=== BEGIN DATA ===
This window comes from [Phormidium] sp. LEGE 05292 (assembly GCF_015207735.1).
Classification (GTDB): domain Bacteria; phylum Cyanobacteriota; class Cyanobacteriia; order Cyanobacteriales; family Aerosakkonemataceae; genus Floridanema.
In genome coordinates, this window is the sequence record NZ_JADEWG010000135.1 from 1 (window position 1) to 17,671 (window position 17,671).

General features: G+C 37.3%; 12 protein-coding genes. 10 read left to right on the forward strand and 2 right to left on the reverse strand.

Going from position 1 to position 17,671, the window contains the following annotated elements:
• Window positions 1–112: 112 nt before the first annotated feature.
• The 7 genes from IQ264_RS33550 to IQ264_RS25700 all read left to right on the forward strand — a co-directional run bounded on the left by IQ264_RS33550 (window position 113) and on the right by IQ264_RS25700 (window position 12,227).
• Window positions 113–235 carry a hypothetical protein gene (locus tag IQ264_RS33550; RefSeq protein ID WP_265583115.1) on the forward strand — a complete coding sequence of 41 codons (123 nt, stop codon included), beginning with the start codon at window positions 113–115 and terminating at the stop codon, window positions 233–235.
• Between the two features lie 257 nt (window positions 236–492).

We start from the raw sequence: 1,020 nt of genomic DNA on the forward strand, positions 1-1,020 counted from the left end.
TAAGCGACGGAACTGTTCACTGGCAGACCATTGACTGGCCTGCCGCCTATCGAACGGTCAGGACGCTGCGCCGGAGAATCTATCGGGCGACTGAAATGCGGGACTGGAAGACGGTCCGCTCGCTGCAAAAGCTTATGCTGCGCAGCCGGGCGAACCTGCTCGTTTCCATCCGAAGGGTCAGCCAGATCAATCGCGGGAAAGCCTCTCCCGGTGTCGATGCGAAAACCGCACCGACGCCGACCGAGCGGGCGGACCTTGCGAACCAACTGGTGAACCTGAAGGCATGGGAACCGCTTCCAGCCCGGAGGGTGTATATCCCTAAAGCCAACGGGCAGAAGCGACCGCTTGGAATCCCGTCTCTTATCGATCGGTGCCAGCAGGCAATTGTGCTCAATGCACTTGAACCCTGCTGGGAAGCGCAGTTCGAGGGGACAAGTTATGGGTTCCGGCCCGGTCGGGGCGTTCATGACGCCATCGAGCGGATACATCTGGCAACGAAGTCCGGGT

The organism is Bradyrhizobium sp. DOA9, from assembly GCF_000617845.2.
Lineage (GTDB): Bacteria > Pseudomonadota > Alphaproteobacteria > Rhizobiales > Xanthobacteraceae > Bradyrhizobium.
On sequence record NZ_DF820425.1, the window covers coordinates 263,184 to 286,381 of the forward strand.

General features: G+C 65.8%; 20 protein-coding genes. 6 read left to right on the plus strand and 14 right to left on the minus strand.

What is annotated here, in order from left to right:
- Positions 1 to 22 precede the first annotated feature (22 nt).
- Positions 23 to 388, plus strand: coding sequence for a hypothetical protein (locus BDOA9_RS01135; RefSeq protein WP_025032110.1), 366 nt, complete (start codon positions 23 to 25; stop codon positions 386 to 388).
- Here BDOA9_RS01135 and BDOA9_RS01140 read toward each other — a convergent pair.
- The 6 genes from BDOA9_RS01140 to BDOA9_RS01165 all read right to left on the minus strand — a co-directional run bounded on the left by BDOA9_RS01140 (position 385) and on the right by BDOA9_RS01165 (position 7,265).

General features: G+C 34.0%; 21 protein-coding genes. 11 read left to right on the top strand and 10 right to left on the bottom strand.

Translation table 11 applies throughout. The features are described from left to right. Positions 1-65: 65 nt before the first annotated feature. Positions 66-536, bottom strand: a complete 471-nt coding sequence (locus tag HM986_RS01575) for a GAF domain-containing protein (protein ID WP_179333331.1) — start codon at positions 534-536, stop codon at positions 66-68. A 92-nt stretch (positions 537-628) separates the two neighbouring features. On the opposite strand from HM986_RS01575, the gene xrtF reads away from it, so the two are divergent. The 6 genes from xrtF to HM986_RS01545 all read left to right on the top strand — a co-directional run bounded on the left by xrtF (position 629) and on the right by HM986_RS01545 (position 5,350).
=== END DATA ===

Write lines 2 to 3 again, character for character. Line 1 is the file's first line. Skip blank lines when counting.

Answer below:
Classification (GTDB): domain Bacteria; phylum Cyanobacteriota; class Cyanobacteriia; order Cyanobacteriales; family Aerosakkonemataceae; genus Floridanema.
In genome coordinates, this window is the sequence record NZ_JADEWG010000135.1 from 1 (window position 1) to 17,671 (window position 17,671).